The Eastern Roman Empire or Byzantine Empire was marked on the political map as the successor of the Roman Empire in 395, when the sons of Emperor Theodosius I Arcadius and Honorius divided Rome between themselves.
The name “Byzantine” received by the eastern part of the former empire was first used by German historian Hieronymus Wolf in his collection on Byzantine history published in 1557.
From 395 to 610, the state language of the Byzantine Empire was Latin. Since 610, by the order of Emperor Heraclius I – an Emperor of Armenian descent – the Byzantine Empire’s official language became Greek.
From 6th to 11th centuries, the Byzantine emperors of Armenian origin did not differ from the Greek emperors by their domestic and foreign policy, and their actions towards Armenia were, to put it mildly, unfriendly.
In the 9th-11th centuries, the Macedonian or Armenian dynasty which had originated from the Armenian Arsacids has ruled over Byzantium. At that time, the Armenian language was also used in the Byzantine court.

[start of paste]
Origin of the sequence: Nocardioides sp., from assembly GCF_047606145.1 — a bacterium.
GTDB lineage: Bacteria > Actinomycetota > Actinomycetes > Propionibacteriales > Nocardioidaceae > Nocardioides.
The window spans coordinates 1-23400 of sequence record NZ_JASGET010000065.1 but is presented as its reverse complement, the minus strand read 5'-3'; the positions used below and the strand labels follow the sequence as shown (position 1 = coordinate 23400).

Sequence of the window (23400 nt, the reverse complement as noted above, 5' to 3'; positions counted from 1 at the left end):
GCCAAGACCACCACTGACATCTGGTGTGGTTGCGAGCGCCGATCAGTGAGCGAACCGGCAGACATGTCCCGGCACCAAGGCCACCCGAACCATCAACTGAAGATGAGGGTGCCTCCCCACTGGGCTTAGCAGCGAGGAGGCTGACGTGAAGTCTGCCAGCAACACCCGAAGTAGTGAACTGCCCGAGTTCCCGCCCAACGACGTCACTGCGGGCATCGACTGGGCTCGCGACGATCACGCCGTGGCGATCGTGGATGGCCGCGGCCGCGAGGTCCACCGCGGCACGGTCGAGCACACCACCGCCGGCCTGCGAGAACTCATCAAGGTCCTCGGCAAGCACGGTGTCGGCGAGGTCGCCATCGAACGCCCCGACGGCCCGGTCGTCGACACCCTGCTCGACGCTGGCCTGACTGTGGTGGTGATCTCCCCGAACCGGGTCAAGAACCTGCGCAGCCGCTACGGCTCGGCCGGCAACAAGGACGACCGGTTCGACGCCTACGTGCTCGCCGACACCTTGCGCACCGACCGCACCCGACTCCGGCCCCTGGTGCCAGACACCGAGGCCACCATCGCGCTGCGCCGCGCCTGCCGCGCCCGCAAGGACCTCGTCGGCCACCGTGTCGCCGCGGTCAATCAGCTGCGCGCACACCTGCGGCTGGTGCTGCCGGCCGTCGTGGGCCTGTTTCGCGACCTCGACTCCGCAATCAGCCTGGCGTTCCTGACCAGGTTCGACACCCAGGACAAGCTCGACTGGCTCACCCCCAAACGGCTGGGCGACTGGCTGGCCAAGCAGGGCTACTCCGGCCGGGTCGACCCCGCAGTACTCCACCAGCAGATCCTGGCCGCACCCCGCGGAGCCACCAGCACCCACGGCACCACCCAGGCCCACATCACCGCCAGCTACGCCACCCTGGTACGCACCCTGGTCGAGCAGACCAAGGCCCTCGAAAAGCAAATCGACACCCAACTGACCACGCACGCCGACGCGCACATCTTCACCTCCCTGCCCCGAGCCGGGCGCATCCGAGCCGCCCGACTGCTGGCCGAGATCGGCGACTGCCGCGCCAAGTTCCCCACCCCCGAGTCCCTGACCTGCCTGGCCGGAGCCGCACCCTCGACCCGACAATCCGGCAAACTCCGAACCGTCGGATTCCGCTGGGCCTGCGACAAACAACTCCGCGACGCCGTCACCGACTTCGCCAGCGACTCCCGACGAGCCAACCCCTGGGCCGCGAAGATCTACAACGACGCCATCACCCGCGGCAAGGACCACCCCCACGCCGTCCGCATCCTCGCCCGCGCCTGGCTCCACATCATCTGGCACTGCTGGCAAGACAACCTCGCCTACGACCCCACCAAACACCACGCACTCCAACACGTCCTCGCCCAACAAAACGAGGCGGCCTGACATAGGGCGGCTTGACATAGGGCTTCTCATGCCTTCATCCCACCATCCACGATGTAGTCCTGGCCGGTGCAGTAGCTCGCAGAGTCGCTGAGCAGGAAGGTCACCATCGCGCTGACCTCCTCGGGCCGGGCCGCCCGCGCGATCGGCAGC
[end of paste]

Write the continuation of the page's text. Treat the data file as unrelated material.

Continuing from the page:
There is information that at the same time (9th-11th centuries) in the center of the empire, that is, in Asia Minor (present-day Turkey), Armenians outnumbered all other nations. Moreover, the Armenians were a majority not only in the government of the empire but also in its guard service and the army.
It should be noted that since 966 until 1045, the Armenian kingdom of Bagratids (Bagratuni) was attacked by Byzantium ruled by the representatives of the Macedonian or Armenian dynasty (867-1057). It was them who put an end to the kingdom of Bagratids, seizing first Taron (966), then the Tayk principality (1001), then Vaspurakan ruled by Artsruni princes (1021), and, finally, Ani (1045). The fall of Ani marked the fall of Bagratid Armenia.